It hit like a bombshell — news first reported in The New York Times last week that the FBI had opened a counter-intelligence investigation of the president.

The implications were horrifying. Going well beyond what most observers have presumed is the scope of the Mueller investigation — namely, whether there was collusion between Trump campaign officials and agents of Russian intelligence in the 2016 election — the Times story implied that the president himself could be an asset of the Russian government while serving as commander-in-chief of the United States. This was the full Manchurian Candidate scenario, and several orders of magnitude worse than the standard "collusion" story.

Yet almost immediately, critics began to raise legitimate concerns — not just about the allegations themselves, but about the FBI opening the investigation in the first place. These objections didn't just come from the Trump-can-do-no-wrong brigade on the right. They arose from knowledgeable, fair-minded analysts who usually default to a position of deference toward federal law enforcement, as well as from left-wing critics of the national security state.

The Times indicated that the FBI launched its probe of the president because he had fired FBI Director James Comey and because he repeatedly said and did things that raised suspicions within the Bureau that Trump was compromised in some way by Russia. The first cause is troubling because firing the director of the FBI falls firmly within the powers of the presidency, while the second raises the prospect that, in the words of legal analyst Jack Goldsmith, "the unelected domestic intelligence bureaucracy holds itself as the ultimate arbiter ... about what actions do and don't serve the national security interests of the United States."

Just how bad of a president is Donald Trump? So bad that he causes some of the most elemental operations of the American government to short-circuit in a way they would be unlikely to do with just about anyone else inhabiting the White House.

Goldsmith and other critics are absolutely correct to imply that the judgment of elected officials, and above all the president, is supposed to override the opinions of the unelected bureaucrats who staff the intelligence community when it comes to determining what is and isn't in the country's interests. Yet it's also true that the risk of these bureaucrats disregarding this obvious distinction would be nil under just about any other president.

Richard Nixon was able to pursue a diplomatic opening with China, Barack Obama managed to reach a deal with Iran over its nuclear program, and both Obama and George W. Bush sought to strengthen relations with none other than Vladimir Putin himself — all over the sometime strenuous objections of people who worked in the bowels of the executive branch. These career employees may have disagreed strongly with the policies pursued by these presidents, but they recognized that the policy call wasn't theirs to make — that it belonged to the duly elected president and the advisors he had chosen to aid in his decision-making.

The situation with Trump is different, but not simply because the president has indicated that he hopes to make more radical changes to the direction of U.S. foreign policy than most. Repeatedly flattering autocrats while continually insulting long-standing democratic allies; indicating a desire to withdraw from NATO at a time when Russia is flexing its muscles in Eastern Europe; promising to stand down from our war-footing in one or more theaters of the War on Terror — each of these shifts would have been controversial for any president, while all of them together would be sure to inspire anxiety and even anger among those who have devoted themselves to crafting the potentially discarded policies.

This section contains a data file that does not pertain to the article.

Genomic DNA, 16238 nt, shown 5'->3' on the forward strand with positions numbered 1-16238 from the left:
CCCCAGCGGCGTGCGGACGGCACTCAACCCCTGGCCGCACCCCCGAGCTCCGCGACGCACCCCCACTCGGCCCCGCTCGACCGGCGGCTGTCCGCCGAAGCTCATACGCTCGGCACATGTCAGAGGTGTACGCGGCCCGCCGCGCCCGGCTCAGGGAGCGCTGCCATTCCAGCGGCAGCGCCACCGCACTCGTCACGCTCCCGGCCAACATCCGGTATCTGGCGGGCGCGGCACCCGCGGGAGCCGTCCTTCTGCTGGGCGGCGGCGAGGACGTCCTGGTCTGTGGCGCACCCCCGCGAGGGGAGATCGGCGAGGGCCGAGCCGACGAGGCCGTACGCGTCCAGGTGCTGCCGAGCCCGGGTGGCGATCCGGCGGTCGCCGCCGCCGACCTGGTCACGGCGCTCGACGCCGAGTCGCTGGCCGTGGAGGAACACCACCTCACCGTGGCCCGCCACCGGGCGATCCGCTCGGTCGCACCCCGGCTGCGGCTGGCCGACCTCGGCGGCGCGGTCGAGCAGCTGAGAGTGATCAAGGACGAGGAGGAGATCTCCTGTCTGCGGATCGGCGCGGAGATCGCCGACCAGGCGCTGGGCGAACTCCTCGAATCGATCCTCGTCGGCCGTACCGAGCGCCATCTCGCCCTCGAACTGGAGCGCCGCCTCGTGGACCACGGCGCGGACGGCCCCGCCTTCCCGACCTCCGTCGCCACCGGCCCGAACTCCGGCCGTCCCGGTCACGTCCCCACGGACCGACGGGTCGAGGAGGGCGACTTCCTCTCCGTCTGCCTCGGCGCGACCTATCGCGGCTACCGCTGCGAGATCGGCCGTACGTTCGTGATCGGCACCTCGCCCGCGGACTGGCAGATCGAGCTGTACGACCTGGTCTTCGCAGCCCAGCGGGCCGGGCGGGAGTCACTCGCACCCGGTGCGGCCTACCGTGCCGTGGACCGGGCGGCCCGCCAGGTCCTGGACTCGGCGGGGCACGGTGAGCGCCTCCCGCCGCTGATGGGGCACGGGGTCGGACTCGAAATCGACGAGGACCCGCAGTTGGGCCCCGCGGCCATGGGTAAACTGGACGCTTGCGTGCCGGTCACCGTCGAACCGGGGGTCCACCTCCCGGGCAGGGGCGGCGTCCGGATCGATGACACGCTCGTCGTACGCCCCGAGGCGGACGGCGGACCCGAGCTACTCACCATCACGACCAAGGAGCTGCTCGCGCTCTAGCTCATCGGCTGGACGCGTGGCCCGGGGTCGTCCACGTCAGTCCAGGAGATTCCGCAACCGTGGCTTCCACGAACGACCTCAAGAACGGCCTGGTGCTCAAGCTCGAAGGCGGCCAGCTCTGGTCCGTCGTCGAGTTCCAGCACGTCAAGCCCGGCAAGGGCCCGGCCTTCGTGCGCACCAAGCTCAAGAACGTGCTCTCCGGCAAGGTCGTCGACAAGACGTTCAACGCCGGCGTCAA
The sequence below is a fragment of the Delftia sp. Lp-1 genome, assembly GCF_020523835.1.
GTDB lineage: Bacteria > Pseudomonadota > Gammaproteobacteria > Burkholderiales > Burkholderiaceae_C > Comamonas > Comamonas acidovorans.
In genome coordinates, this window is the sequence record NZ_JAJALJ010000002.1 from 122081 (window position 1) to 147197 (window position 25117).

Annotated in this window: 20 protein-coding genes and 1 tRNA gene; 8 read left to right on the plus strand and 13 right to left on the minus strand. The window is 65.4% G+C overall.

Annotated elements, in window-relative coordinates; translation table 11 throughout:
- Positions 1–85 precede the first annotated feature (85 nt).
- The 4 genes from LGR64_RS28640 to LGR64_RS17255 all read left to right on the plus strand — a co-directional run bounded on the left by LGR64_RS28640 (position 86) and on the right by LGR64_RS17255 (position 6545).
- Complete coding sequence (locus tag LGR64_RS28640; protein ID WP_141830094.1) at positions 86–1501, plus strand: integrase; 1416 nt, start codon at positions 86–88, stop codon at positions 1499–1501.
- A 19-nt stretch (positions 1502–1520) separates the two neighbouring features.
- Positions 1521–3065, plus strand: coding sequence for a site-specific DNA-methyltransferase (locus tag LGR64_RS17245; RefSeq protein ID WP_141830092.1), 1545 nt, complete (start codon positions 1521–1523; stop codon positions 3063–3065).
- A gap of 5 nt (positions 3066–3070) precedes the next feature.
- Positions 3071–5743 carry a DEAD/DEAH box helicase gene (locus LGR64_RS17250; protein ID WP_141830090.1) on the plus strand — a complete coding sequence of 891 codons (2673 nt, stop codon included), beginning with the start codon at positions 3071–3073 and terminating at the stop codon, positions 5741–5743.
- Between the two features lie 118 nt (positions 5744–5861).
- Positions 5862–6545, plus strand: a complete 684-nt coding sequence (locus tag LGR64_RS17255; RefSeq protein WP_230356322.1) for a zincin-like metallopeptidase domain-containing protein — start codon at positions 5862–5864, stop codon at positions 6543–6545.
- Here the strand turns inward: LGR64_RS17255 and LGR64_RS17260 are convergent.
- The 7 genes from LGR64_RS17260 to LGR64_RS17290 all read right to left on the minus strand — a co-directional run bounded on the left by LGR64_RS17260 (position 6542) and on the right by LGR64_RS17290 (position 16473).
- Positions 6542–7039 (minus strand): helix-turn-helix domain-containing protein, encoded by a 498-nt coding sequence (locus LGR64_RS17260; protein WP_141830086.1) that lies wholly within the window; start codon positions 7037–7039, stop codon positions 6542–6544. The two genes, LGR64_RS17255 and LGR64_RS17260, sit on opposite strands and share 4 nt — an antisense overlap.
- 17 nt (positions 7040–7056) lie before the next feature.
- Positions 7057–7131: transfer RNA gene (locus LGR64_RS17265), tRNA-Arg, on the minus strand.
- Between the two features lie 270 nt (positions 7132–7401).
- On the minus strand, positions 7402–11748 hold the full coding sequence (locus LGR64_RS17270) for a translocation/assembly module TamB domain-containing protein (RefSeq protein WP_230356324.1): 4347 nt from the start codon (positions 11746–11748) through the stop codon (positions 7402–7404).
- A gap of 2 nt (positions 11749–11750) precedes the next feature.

Yet none of these policy shifts, individually or collectively, is sufficient to explain the unprecedented opposition Trump has faced inside the federal bureaucracy. Imagine a president who ran for office clearly advocating for these changes; who won a decisive victory without Russian help and without a long string of advisors maintaining myriad ties to shady figures in Russian private and public life; who worked to build support for the changes in Congress and the public at large; and who instituted them through careful, methodical processes, drawing on the expertise of people in the federal government who have devoted their careers to executing presidential directives. It would be difficult if not impossible to imagine the FBI launching a counter-intelligence investigation of the president under such circumstances and without numerous additional suspicious acts. There would be no smoke, and so no obvious sign of fire.

But with Trump, nothing is obvious at all. He consistently acts exactly as one might imagine a president controlled by Moscow would act — except that one would expect an actual foreign asset to do a far better job of concealing it. He almost seems too guilty for the suspicion to be plausible.

The result? A buckling federal bureaucracy that's understandably triggered by the president's words and deeds into behavior that would normally, and rightly, be considered unambiguously insubordinate and even borderline coup-like.

And there doesn't seem to be any way to fix the problem — because the problem is the person.

Trump is like Kryptonite to the institutions of American democracy. As long as he holds the power of the presidency, those institutions will be condemned to enduring a stress test unlike any other in American history.

Either the president of the United States is a foreign agent — or federal law enforcement is guilty of gross interference in the political life of the nation. That's where we are. And where we are condemned, for the remainder of Donald Trump's presidency, to remain.